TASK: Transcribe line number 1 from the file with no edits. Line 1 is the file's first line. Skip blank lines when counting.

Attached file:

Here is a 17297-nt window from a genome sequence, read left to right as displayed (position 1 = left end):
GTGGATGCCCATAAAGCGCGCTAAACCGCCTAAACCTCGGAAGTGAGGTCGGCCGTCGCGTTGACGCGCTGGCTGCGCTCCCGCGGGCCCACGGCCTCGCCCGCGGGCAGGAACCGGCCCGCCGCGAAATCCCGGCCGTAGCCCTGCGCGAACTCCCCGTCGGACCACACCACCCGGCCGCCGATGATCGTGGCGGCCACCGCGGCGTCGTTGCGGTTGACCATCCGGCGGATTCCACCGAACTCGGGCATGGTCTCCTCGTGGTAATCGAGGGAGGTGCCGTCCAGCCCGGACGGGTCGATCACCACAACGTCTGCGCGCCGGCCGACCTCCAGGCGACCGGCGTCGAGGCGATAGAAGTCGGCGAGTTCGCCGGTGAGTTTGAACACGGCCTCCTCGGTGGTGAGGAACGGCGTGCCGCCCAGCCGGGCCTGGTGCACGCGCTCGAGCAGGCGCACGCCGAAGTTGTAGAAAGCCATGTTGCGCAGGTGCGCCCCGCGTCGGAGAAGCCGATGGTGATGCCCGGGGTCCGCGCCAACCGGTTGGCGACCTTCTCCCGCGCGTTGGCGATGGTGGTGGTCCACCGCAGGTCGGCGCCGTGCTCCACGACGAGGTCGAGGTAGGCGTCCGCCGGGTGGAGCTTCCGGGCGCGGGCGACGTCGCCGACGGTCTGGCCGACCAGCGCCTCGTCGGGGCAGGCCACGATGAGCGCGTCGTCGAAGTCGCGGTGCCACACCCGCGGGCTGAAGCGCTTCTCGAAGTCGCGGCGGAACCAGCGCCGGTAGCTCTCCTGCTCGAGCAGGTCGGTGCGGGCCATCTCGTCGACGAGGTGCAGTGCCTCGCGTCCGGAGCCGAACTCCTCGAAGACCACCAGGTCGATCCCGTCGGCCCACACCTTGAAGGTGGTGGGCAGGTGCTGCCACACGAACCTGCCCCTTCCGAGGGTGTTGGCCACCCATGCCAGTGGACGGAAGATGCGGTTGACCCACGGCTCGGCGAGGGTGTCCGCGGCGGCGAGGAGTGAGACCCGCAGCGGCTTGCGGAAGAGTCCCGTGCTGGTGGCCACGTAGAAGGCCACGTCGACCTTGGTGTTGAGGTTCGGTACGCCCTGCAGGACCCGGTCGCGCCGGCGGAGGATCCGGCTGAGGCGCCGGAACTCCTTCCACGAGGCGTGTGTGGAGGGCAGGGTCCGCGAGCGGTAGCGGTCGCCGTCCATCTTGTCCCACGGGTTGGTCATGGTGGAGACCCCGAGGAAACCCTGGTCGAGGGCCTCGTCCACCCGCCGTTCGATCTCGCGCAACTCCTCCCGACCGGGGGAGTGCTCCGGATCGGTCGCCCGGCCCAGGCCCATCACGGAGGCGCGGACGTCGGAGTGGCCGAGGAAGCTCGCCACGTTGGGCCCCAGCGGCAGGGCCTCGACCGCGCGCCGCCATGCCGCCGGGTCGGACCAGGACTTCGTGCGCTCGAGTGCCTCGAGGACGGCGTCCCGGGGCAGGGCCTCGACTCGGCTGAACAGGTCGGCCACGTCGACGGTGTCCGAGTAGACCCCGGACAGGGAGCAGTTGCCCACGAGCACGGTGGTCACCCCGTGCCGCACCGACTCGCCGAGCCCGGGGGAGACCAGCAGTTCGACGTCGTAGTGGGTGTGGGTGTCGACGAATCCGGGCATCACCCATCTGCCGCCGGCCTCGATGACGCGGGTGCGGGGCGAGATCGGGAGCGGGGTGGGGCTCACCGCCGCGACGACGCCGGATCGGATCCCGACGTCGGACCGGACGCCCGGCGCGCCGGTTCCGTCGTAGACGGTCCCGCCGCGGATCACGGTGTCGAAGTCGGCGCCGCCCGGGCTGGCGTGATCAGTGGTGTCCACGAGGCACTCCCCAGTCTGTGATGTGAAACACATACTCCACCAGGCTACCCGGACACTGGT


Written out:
Here is a 17297-nt window from a genome sequence, read left to right as displayed (position 1 = left end):